When we do get shagged, how vulnerable do we truly let ourselves be? How willing are we to let our loved ones into our deeper darker places we’re scared to admit exist? How ready are we to open the doors to where we keep our skeletons?

Sex is the physical realm of mental trust. What you’re willing to do mentally SHOULD translate sexually, vice versa.

Yet how often is that true?

Are you open to others, do you accept all ways of life, can you trust those around you, are you comfortable expressing your needs? Tell me what kind of lover you are, and I’ll tell you the answer to those questions. Again, vice versa.

If everyone was open, trusting of others, accepting of other lifestyles and worldviews, willing to be versatile, able to be vulnerable but also strong when needed, and could let others lead when necessary but follow when called for, what kind of world do you think we’d live in?

Don’t tell me sex can’t heal us.

Don’t tell me sex isn’t an important statement on who and what we are as a people.

And don’t even think of telling me we’re okay.

I’m not crazy about standing up here and being the sex-positive poster-girl. I’m not enthused about the judgment or speculation it promises to hold for me. I’m not happy this job needs doing by anyone.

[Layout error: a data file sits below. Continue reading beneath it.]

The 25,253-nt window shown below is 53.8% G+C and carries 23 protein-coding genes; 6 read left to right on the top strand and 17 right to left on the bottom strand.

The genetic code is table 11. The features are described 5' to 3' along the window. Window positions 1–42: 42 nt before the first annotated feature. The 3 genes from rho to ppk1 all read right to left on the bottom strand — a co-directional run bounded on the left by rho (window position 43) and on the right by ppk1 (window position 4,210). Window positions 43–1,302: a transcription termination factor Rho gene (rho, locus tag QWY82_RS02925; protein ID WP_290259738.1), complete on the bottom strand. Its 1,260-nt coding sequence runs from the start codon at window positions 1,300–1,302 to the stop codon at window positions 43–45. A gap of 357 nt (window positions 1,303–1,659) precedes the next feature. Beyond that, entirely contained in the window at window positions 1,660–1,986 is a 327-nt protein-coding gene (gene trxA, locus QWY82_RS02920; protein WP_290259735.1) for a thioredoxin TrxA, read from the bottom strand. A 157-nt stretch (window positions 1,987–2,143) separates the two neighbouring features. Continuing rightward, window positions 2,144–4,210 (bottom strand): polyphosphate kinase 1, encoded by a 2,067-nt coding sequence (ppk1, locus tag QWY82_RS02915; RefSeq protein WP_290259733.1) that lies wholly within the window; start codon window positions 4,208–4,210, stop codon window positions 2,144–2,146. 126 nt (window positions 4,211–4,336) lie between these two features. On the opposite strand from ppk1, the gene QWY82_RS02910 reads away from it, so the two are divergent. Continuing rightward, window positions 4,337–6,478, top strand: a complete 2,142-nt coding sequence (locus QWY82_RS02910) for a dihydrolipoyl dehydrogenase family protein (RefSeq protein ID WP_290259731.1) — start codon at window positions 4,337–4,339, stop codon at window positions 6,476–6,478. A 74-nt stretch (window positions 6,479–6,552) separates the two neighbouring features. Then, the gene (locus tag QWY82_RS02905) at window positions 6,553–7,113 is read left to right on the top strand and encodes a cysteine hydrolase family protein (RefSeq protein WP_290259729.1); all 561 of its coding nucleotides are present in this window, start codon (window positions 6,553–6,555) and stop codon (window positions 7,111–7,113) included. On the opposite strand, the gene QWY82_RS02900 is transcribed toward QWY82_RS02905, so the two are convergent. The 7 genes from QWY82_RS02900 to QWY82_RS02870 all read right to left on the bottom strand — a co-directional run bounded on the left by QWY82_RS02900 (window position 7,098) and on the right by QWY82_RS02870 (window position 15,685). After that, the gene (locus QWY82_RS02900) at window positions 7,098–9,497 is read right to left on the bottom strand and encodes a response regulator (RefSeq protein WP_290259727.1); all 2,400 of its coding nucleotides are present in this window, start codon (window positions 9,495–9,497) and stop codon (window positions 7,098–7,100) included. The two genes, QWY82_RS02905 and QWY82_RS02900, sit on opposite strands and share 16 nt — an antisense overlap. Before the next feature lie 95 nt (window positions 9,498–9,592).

But there’s no one out there talking about sex for ME.

There’s no one *I* get. No one echoes the battles I’ve fought, the lessons I’ve learned, and the thoughts I’ve had in a way that really resonates.

And I know how alone I felt and how fucked up and self-judgey I was, and for how long.

Someone needs to speak for me.

So I will.

And hopefully it’ll mean a few other people feel spoken for.

Because I’m getting real fuckin’ tired of the people who’ve been doing all the talking so far.

She’s The King of The World!

(There are no The Hurt Locker spoilers here, no worries, since about 15 of you have seen it.)

thehurtlockernuevoposterIt took 82 years, but there’s finally a woman who holds the title of Academy Award-winning “Best Director” .

But it’s about more than just a woman taking home the big prize.

As a writer, I saw something incredible happen for a change at the Oscars. A little movie won. A movie won that was all heart, all story, all controversy, and had absolutely nothing “easy” about its content and no sell-out ending.

A lot of people who’ve not seen The Hurt Locker might think the film’s about the Iraq war, but like I was told by more than one person, it’s not. It’s not a movie “about” the Iraq War. It’s about one man trying to find his place. It’s about the hardest, most dangerous job in the world and what drives a man to do it. That just happens to be during the Iraq War.

Ask anyone who’s seen the movie if it’s pro-war or anti-war and they’ll have to stop and think — because it’s neither.